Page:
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A 25-month-old girl with vision loss, nystagmus, and anomalous head posture
Digital Journal of Ophthalmology 2009
Volume 15, Number 1
February 23, 2009
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Joel Metzger, MD | Senior Flight Surgeon, Training Air Wing Six, Pensacola, FL, USA
Richard Hertle, MD | Children's Hospital of Pittsburgh, Pittsburgh, PA, UPMC Eye Center, Eye & Ear Institute, Pittsburgh, PA, and University of Pittsburgh School of Medicine, Pittsburgh, PA, USA
John Avallone, MD | Ophthalmology Associates of Greater Annapolis
Edward Cheeseman, M.D. | University of South Carolina School of Medicine, Charleston, SC and Uniformed Services University of the Health Sciences, Bethesda, MD, USA
Examination
Initial exam revealed an alert, cooperative, age-appropriate 25-month-old girl with a left head turn of approximately 30-40 degrees. The patient was noted to have central, unsteady, and unmaintained fixation OU. The pupils were of equal size without an afferent pupillary defect. During an MRI under sedation, intraocular pressures (IOP) were 32-36 mmHg OD and 30-38 mmHg OS. Her corneal diameters were 12.5 mm OU without evidence of edema, infiltrate, or neovascularization. Haab’s striae ran longitudinally in the inferior corneas of both eyes. On gonioscopy, the angle appeared anomalous with a high anterior insertion of a flat iris. The lenses and vitreous were clear OU. Dilated fundoscopic exam demonstrated a 0.9 X 0.9 cup-to-disc ratio OD and 0.9 X 0.8 cup-to-disc ratio OS. Both nerve heads showed pallor and deep cupping. An image of the left nerve is shown in Figure 1. Her refraction was -9.00 +2.00 x180 OD and –7.00 +2.50 x180 OS. The MRI was normal. Combination timolol-dorzolamide ophthalmic drops were initiated, trabeculotomy was scheduled, and the patient was referred for further evaluation of her nystagmus.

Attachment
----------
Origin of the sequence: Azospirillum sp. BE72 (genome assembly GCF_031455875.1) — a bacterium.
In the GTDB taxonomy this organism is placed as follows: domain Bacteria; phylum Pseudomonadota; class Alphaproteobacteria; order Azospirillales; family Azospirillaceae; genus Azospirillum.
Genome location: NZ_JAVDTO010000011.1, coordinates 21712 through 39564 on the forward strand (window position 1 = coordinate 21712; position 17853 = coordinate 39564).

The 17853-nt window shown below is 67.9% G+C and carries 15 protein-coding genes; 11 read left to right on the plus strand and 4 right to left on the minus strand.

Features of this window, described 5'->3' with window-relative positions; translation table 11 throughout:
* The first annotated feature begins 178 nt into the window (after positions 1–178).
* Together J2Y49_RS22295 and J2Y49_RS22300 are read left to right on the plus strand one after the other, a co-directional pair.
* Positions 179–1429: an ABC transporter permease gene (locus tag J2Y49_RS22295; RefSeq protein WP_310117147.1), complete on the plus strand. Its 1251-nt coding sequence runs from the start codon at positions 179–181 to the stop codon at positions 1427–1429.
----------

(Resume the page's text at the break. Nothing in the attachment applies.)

Additional examination revealed full versions and ductions and a comitant esotropia. The patient had a left AHP, preferring right gaze. She had variable, symmetric, conjugate, small-to-moderate amplitude, and moderate-to-high frequency multiplanar involuntary ocular oscillations with a null position in right gaze of 30-40 degrees. There was no latent component and saccades, pursuit, and vestibulo-ocular reflexes were otherwise normal.
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Figure 1
Fundus photograph of left optic nerve showing extreme cupping and atrophy present in both nerves at the time of diagnosis.